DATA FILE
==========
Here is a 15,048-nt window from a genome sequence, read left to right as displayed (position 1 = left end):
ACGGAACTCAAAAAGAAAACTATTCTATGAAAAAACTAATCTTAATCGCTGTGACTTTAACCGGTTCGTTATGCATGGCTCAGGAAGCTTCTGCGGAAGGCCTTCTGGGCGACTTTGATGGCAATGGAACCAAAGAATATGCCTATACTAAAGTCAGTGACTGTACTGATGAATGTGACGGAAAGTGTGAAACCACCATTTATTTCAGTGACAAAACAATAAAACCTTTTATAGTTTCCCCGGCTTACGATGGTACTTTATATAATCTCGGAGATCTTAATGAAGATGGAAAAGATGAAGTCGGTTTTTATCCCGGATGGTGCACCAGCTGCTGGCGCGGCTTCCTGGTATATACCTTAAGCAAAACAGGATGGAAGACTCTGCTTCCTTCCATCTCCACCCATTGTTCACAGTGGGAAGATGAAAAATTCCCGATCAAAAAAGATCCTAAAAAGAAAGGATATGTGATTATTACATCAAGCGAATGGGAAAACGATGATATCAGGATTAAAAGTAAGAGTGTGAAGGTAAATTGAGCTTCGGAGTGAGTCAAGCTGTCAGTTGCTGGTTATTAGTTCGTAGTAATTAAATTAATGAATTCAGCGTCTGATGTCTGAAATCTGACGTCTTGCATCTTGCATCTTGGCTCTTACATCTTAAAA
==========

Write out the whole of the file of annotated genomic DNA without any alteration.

Here is a 15,048-nt window from a genome sequence, read left to right as displayed (position 1 = left end):
ACGGAACTCAAAAAGAAAACTATTCTATGAAAAAACTAATCTTAATCGCTGTGACTTTAACCGGTTCGTTATGCATGGCTCAGGAAGCTTCTGCGGAAGGCCTTCTGGGCGACTTTGATGGCAATGGAACCAAAGAATATGCCTATACTAAAGTCAGTGACTGTACTGATGAATGTGACGGAAAGTGTGAAACCACCATTTATTTCAGTGACAAAACAATAAAACCTTTTATAGTTTCCCCGGCTTACGATGGTACTTTATATAATCTCGGAGATCTTAATGAAGATGGAAAAGATGAAGTCGGTTTTTATCCCGGATGGTGCACCAGCTGCTGGCGCGGCTTCCTGGTATATACCTTAAGCAAAACAGGATGGAAGACTCTGCTTCCTTCCATCTCCACCCATTGTTCACAGTGGGAAGATGAAAAATTCCCGATCAAAAAAGATCCTAAAAAGAAAGGATATGTGATTATTACATCAAGCGAATGGGAAAACGATGATATCAGGATTAAAAGTAAGAGTGTGAAGGTAAATTGAGCTTCGGAGTGAGTCAAGCTGTCAGTTGCTGGTTATTAGTTCGTAGTAATTAAATTAATGAATTCAGCGTCTGATGTCTGAAATCTGACGTCTTGCATCTTGCATCTTGGCTCTTACATCTTAAAA